The New York City Lutheran League’s basketball program has been around for more than 50 years and features schools that span across four out of the city’s five boroughs. The Lutheran Schools Association product has seven schools that participate in an ultra-competitive schedule that features sixth- through eighth-graders.
Nicholas Singh is in his first year as commissioner of the basketball league and has been a Queens kid his whole life. He was baptized at Redeemer Lutheran Church of Bayside, attended Bayside High School and received his master’s degree from Queens College.
He has now gone full circle, teaching as well as coaching basketball at the Lutheran School of Flushing-Bayside, which is owned by the church he has went to since he was a child.
“I lived in Bayside my whole life. The church has been there for 95 years. I’m not there for the money,” said Singh.
Singh played basketball at Bayside High School and has a deep love for sports. For him, coaching and running the NYCLL is just the beginning. His dream job would be to return to his alma mater as a basketball coach.
For now he is just getting ready for the upcoming season that begins Jan. 5. His preparations not only include getting a team ready to play, but putting together an entire league.
The work can sometimes be tedious. Rosters have to be set, players have to be checked to see if they are eligible, referees have to be assigned to games, but despite all the work, it is the kids who benefit at the end of the day.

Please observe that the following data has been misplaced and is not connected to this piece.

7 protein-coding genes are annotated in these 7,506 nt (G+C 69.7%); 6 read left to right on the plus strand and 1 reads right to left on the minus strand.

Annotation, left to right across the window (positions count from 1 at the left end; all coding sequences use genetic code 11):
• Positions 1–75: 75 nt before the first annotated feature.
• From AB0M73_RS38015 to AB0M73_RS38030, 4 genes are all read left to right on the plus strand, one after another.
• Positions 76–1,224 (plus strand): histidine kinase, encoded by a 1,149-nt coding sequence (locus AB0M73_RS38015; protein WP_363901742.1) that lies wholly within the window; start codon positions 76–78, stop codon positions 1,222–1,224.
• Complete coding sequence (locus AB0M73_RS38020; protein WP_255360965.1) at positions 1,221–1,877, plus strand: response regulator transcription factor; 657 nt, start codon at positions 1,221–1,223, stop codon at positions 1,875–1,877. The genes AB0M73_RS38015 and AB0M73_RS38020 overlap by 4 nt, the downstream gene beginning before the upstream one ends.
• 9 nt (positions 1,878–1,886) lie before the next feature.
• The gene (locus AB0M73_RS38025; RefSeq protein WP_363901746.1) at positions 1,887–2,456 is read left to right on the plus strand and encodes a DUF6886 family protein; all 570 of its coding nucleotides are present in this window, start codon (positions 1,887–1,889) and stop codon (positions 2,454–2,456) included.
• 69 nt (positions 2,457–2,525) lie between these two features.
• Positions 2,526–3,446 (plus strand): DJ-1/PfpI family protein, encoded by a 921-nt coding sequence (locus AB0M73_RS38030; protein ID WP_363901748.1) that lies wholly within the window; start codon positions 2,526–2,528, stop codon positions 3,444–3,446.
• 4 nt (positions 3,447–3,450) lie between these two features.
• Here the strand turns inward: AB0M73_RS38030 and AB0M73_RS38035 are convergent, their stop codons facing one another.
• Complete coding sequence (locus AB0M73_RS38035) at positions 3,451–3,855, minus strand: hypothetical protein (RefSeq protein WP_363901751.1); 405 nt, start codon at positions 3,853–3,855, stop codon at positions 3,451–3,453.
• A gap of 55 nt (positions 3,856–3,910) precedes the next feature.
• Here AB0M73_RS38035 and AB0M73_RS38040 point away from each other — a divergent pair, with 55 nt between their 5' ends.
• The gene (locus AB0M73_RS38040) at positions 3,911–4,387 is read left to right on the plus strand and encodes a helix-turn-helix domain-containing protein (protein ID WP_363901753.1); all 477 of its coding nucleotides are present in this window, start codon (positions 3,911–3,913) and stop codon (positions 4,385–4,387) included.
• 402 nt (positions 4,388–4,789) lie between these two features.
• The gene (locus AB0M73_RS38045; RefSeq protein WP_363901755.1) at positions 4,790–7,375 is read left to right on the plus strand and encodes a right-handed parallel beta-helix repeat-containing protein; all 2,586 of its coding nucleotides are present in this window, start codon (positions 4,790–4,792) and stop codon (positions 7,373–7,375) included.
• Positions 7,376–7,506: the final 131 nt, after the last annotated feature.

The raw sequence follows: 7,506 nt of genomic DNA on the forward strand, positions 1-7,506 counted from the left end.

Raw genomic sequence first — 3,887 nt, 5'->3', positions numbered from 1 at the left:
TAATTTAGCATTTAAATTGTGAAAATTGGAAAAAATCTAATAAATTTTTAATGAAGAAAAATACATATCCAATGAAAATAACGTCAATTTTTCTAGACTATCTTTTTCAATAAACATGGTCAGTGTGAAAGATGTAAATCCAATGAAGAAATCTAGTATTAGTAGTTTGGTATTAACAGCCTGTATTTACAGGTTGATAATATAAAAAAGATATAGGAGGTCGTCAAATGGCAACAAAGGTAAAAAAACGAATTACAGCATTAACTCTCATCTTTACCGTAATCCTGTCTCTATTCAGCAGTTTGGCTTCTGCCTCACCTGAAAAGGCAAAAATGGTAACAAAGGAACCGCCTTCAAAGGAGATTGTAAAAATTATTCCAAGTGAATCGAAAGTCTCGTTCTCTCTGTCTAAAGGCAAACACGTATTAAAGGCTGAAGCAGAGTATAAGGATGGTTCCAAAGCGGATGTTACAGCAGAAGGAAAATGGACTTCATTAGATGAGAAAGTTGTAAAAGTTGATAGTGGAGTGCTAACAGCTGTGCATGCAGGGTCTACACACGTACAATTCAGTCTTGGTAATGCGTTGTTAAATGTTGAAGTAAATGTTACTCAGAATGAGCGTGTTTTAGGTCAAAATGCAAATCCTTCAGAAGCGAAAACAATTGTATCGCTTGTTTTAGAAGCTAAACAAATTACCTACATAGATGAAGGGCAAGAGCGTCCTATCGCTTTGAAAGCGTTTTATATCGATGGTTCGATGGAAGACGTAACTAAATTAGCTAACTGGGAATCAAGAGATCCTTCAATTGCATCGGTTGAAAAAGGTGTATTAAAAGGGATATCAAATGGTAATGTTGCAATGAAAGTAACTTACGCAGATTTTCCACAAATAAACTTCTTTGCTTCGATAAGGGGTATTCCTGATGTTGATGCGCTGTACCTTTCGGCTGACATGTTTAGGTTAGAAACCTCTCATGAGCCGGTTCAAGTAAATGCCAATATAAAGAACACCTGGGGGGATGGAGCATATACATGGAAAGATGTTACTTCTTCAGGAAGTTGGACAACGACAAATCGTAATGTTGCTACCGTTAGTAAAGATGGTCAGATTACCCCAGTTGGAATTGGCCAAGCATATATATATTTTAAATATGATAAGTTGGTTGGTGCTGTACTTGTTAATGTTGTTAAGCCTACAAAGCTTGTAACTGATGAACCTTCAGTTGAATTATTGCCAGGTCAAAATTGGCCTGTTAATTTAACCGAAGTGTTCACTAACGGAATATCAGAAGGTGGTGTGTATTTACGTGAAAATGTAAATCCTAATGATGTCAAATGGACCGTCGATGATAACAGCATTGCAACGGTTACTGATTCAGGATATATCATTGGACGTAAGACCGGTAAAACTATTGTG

Singh usually gets around 20 kids from the junior high level that are interested in playing for his team, of which he will take six and field a team of reserve layers. He leaves no doubt about it: Winning is important to him. After capturing the 2009 New York City championship, he is looking for the most talented players.
“If you want to have fun, go play in your backyard or go play in the street because it is a very competitive league,” said Singh.
He admits that parents can get out of hand when the blood starts to get pumping on the court. Singh has had even to call the police to quell some of the more nasty spectators.
Noisy parents seem to be the least of his problems at the moment. Like all other businesses, Lutheran schools have been hurt by the economy from drawbacks in enrollment. Twenty schools used to participate in the basketball league and now there are fewer than 10.
Each school privately funds its own team and Singh admits that sports programs are the first to go, that is if there are even enough students to participate in the first place. He has a few ideas to improve the scope of competition.
“This year we started to reach out to Catholic schools. We want to open the league to become more than just Lutheran,” said Singh.
Besides an increased number of schools for the league, the commissioner has one specific goal for the upcoming season: for every game to be close with no blowouts.
©2012 Community News Group
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